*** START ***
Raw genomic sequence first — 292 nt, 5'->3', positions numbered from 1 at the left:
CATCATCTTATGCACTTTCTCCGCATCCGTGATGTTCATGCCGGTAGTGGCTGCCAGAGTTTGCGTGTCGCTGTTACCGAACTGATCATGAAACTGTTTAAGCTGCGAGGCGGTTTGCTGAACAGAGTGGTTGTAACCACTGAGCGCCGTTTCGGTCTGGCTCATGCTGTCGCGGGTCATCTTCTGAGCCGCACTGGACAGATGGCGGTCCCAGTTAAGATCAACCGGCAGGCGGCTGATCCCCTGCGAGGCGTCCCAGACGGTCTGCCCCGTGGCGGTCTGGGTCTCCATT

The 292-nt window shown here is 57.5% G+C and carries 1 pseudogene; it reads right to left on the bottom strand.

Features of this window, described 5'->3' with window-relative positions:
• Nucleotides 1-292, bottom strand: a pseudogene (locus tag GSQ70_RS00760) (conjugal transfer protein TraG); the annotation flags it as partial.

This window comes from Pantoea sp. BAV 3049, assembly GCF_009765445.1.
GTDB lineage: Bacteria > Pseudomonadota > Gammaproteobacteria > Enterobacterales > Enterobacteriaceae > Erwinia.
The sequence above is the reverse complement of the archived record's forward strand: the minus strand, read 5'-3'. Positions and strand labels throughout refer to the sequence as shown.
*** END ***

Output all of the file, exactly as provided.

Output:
Raw genomic sequence first — 292 nt, 5'->3', positions numbered from 1 at the left:
CATCATCTTATGCACTTTCTCCGCATCCGTGATGTTCATGCCGGTAGTGGCTGCCAGAGTTTGCGTGTCGCTGTTACCGAACTGATCATGAAACTGTTTAAGCTGCGAGGCGGTTTGCTGAACAGAGTGGTTGTAACCACTGAGCGCCGTTTCGGTCTGGCTCATGCTGTCGCGGGTCATCTTCTGAGCCGCACTGGACAGATGGCGGTCCCAGTTAAGATCAACCGGCAGGCGGCTGATCCCCTGCGAGGCGTCCCAGACGGTCTGCCCCGTGGCGGTCTGGGTCTCCATT

The 292-nt window shown here is 57.5% G+C and carries 1 pseudogene; it reads right to left on the bottom strand.

Features of this window, described 5'->3' with window-relative positions:
• Nucleotides 1-292, bottom strand: a pseudogene (locus tag GSQ70_RS00760) (conjugal transfer protein TraG); the annotation flags it as partial.

This window comes from Pantoea sp. BAV 3049, assembly GCF_009765445.1.
GTDB lineage: Bacteria > Pseudomonadota > Gammaproteobacteria > Enterobacterales > Enterobacteriaceae > Erwinia.
The sequence above is the reverse complement of the archived record's forward strand: the minus strand, read 5'-3'. Positions and strand labels throughout refer to the sequence as shown.